Getting into writing before you graduate

Getting into writing before you graduate

Fancy a career as a writer? Writing can be a really hard industry to get into, no matter how talented you are. Here are some of my top tips to help you get started. 

Find your niche

Time to work out what you want to write about. Whether you’re a film buff, beauty guru or fantasy writer, deciding on a genre or wider topic makes it easier to find and curate a strong and dedicated audience. This is most important for non fiction writing, but being known for a particular genre or style is also helpful in fiction writing, whether you’re writing novels or short stories. 

Getting into writing before you graduate

Start a blog

Get your work out there. Start your own blog, or write for one that you’re interested it (like us!). Consistency is key to building your readership, so try to post a couple of things a week, at the same time each week so people know when to expect something new. Your blog can be as personal or professional as you like. You can start one with free sites like WordPress, who offer plenty of blog designs to suit everyone.

Enter competitions 

This applies more to fiction writers, so if you’re hoping to be the next J.K. Rowling or George R.R. Martin, enter your work into competitions. It does cost to enter most competitions, but if you feel confident in your work then the potential prizes and publicity are definitely worth it. The best competitions are ones that will offer you feedback on your work to help you improve.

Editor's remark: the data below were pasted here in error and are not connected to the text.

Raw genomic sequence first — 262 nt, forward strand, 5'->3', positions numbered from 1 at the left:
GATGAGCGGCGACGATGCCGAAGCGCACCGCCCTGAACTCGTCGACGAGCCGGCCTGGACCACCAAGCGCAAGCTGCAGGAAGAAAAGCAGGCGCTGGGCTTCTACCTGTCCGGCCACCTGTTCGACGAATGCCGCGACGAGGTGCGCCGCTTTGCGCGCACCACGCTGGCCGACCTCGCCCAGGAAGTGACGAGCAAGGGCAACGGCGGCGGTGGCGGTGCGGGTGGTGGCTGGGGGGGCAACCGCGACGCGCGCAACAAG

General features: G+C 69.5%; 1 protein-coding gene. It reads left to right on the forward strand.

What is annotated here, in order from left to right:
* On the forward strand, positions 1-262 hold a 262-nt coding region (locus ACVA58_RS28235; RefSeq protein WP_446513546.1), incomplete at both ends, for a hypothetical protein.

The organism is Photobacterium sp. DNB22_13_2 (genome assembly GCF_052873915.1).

Getting into writing before you graduate

Submit to online magazines

There are a fair amount of opportunities to submit articles to online publications like The Tab, which is student orientated. Local, smaller publications are generally your best bet, but check your favourites to see if they’re asking for submissions.   

Work experience/ internships 

Working for a publisher or magazine is one of the best ways to get your work out in the world. They’re also great to help you learn how the industry works and the best ways to get into it as a full time career. You’ll also have the best chance to make connections that will help you out after uni.

I’m not a writer, so take this advice with a pinch of salt. These are all the things I’m going to try! If you have a language under your belt that can be a definite bonus, as is the ability to get to London, as this is where most publishing and journalism jobs tend to be.

Getting into writing before you graduate

Rebecca Ford

Student Advice Writer. Rebecca studies English at Keele University and writes a weekly advice column for First Years.